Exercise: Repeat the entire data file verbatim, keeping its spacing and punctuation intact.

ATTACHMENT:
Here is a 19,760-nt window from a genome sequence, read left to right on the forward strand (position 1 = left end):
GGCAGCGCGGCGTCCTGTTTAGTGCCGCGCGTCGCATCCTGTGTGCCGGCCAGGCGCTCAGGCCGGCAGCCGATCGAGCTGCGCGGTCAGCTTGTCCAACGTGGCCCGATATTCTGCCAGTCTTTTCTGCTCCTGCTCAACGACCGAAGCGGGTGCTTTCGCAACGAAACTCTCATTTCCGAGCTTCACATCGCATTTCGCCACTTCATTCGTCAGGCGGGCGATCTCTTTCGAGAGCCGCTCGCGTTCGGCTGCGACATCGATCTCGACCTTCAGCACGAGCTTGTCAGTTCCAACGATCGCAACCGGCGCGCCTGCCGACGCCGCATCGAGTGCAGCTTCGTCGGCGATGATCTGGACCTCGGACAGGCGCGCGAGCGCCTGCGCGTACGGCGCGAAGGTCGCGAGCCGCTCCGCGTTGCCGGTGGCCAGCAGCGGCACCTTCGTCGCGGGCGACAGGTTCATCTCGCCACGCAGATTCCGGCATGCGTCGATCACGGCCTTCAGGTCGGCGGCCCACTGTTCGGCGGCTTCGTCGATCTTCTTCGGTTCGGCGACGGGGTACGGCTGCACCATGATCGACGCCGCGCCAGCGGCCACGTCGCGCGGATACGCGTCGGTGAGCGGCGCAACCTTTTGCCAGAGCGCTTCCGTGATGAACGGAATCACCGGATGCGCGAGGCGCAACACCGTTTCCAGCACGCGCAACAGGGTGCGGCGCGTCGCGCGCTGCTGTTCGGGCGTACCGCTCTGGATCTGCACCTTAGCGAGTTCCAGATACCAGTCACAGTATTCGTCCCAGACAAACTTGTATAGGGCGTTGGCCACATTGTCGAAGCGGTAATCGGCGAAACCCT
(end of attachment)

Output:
Here is a 19,760-nt window from a genome sequence, read left to right on the forward strand (position 1 = left end):
GGCAGCGCGGCGTCCTGTTTAGTGCCGCGCGTCGCATCCTGTGTGCCGGCCAGGCGCTCAGGCCGGCAGCCGATCGAGCTGCGCGGTCAGCTTGTCCAACGTGGCCCGATATTCTGCCAGTCTTTTCTGCTCCTGCTCAACGACCGAAGCGGGTGCTTTCGCAACGAAACTCTCATTTCCGAGCTTCACATCGCATTTCGCCACTTCATTCGTCAGGCGGGCGATCTCTTTCGAGAGCCGCTCGCGTTCGGCTGCGACATCGATCTCGACCTTCAGCACGAGCTTGTCAGTTCCAACGATCGCAACCGGCGCGCCTGCCGACGCCGCATCGAGTGCAGCTTCGTCGGCGATGATCTGGACCTCGGACAGGCGCGCGAGCGCCTGCGCGTACGGCGCGAAGGTCGCGAGCCGCTCCGCGTTGCCGGTGGCCAGCAGCGGCACCTTCGTCGCGGGCGACAGGTTCATCTCGCCACGCAGATTCCGGCATGCGTCGATCACGGCCTTCAGGTCGGCGGCCCACTGTTCGGCGGCTTCGTCGATCTTCTTCGGTTCGGCGACGGGGTACGGCTGCACCATGATCGACGCCGCGCCAGCGGCCACGTCGCGCGGATACGCGTCGGTGAGCGGCGCAACCTTTTGCCAGAGCGCTTCCGTGATGAACGGAATCACCGGATGCGCGAGGCGCAACACCGTTTCCAGCACGCGCAACAGGGTGCGGCGCGTCGCGCGCTGCTGTTCGGGCGTACCGCTCTGGATCTGCACCTTAGCGAGTTCCAGATACCAGTCACAGTATTCGTCCCAGACAAACTTGTATAGGGCGTTGGCCACATTGTCGAAGCGGTAATCGGCGAAACCCT